It Doesn't Have To Be Right…

… it just has to sound plausible

A One-Man Job: Moon

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I am, I admit, not much of a fan of science fiction films. Too many of them privilege visual spectacle over story, or characterisation, or rigour, or plot logic, or even anything approaching an intelligent take on their subject. So it’s more by accident than design that I find I’ve watched all but one of the films on this year’s Hugo Award for Best Dramatic Presentation, Long Form short list. For the record, the nominees are:

Avatar looked fantastic, but was “about forty years out of date – in plot and in its somewhat offensive sensibilities – and suffers from some dodgy logic and some even worse dialogue” (see here). District 9 I found very disappointing, and was not at all impressed (see here). Star Trek XI was monumentally stupid (see here). I’ve yet to see Up. But Moon, I watched only recently, and…

First of all, given the film’s $5 million budget Duncan Jones and his crew did an impressive job. Moon certainly doesn’t look cheap. Having said that, it makes an effort towards realism, but actually owes more to cinematic representations of the Moon than it does to the place visited and filmed by the Apollo astronauts. It’s not just that the gravity appears to be the same as Earth’s – although, bizarrely, star Sam Rockwell seems to move in slow motion when outside the moon base. The base itself resembles something designed for a movie, with its Syd Mead lines, and the fact that it’s so huge for just one person. There’s a famous photo of one of the Apollo astronauts seemingly embedded in machinery – that’s how cramped the Command/Service Module was. Putting mass on the Moon is expensive.

And yet, the reason there is a moon base on the far side of the Moon in the first place is good science. Sam Rockwell’s character, Sam Bell, is the supervisor of a number of robotic harvesters of Helium-3. In his book Return to the Moon, Harrison Schmitt of Apollo 17 presented an excellent case for mining Helium-3 from lunar regolith (see here). When, in Moon, one of the harvesters breaks down, Bell rides out in a rover to investigate the problem. Unfortunately, he’s not been feeling well of late, and his attention is distracted as he approaches the harvester… causing him to crash. There is no one else on the Moon and, thanks to a malfunctioning relay satellite, no way for Bell to call from the far side of the Moon to Earth. He is going to die. But then he wakes up back at the moon base. Except it’s not him. It’s a clone. This second Bell goes out and rescues the one who crashed. Resulting in two Sam Bells…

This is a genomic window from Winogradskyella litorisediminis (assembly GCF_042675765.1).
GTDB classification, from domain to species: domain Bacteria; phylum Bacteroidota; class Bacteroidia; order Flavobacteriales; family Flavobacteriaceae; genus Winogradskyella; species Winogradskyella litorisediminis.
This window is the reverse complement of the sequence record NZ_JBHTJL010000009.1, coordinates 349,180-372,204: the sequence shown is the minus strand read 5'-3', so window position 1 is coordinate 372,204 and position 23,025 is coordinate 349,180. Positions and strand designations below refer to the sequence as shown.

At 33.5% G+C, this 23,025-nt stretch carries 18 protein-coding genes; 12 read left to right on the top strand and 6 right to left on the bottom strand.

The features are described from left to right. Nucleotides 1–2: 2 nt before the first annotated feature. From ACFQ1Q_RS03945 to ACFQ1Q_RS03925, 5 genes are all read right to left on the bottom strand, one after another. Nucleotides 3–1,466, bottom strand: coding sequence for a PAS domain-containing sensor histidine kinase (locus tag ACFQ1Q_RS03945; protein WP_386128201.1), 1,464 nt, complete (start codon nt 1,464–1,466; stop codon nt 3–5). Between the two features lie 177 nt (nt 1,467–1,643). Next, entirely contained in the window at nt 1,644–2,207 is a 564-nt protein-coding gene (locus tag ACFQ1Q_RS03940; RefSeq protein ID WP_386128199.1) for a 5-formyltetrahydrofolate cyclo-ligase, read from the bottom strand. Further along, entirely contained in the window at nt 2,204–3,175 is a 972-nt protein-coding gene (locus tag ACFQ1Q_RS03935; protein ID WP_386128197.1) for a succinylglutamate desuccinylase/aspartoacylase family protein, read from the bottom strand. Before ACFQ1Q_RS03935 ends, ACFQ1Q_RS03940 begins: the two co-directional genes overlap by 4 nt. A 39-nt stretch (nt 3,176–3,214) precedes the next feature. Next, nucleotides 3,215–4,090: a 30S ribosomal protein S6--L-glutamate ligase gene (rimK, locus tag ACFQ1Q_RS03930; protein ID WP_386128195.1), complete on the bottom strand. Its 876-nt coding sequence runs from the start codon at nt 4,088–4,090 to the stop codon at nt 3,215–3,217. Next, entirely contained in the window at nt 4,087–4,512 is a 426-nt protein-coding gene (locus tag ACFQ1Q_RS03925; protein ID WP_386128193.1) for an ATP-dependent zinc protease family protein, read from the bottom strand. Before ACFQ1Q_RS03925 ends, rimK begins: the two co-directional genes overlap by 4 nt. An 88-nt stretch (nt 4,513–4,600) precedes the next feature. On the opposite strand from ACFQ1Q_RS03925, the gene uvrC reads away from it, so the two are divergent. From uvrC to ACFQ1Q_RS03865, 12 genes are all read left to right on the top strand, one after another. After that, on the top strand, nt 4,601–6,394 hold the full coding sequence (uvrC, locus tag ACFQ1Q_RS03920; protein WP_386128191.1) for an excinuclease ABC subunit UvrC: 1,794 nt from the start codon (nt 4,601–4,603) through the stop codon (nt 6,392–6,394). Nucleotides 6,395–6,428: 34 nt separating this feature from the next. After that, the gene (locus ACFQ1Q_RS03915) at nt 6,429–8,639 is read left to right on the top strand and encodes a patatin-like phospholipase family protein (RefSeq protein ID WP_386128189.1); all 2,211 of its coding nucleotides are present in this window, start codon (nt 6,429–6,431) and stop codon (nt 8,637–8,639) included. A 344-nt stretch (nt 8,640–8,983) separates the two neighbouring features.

It’s a clever conceit – although Bell realises his true nature suspiciously quickly, as if the story needed to skip past the discovery phase in order to continue on with the resolution. In retrospect, the only problems I have with the film are niggles such as that. The lack of one-sixth gravity, the size of the moon base, the unnecessarily huge size of the moon rovers (and putting the hatch on top? that’s a terrible design for a vehicle to be used with spacesuits)… It’s a bit like those nuts who think the Apollo lunar landings were faked – when it costs more to maintain the fiction than it would have done to actually do it, then the conspiracy is plainly rubbish. And so with Moon – Lunar Industries, the movie’s fictional company, economises by using clones to run its Helium-3 mining operation, but then gives the clone an enormous moon base to live in…

I think this is worthy of comment because I’m fascinated by the Apollo programme, because I’ve read a number of books, and seen a number of films, on the subject – witness my other blog A Space About Books About Space. Yet I also read science fiction (and review it and write it). I speak the language of science fiction, in other words. And that can operate sometimes like a reverse Sapir-Whorf Hypothesis – as soon as a word is spoken, the concept behind it becomes obvious. Which means I’m likely to focus on the presentation of the conceit, rather than on how the conceit drives the plot…

Happily, Duncan Jones has disarmed most such criticism by consciously referencing other sf films. As you watch Moon, you find yourself going: “That’s from AlienOutland2001Silent Running…” Not to mention that much of the look of the film is a mix of Syd Mead, Ron Cobb and Gerry Anderson. Moon is a film which is very much in conversation with the genre. And it’s quite a loud conversation. The real-world science behind Helium-3 mining, the use of lunar scenery which actually looks like the real Moon… all these only make the conversation more compelling and interesting.

Will Moon make my best five films of the year? Unlikely. It’s the best of those I’ve seen so far on the Hugo shortlist without a doubt. It is, in fact, a good little film. But, like O2, I’m not overly fond of niggles.

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3 thoughts on “A One-Man Job: Moon

  1. Pingback: Readings & watchings 8 « It Doesn't Have To Be Right…

  2. Pingback: 20 British sf films « It Doesn't Have To Be Right…

  3. Yea moon is a superb piece of sf cinema-one of the best! Duncan Jones is a name to watch!

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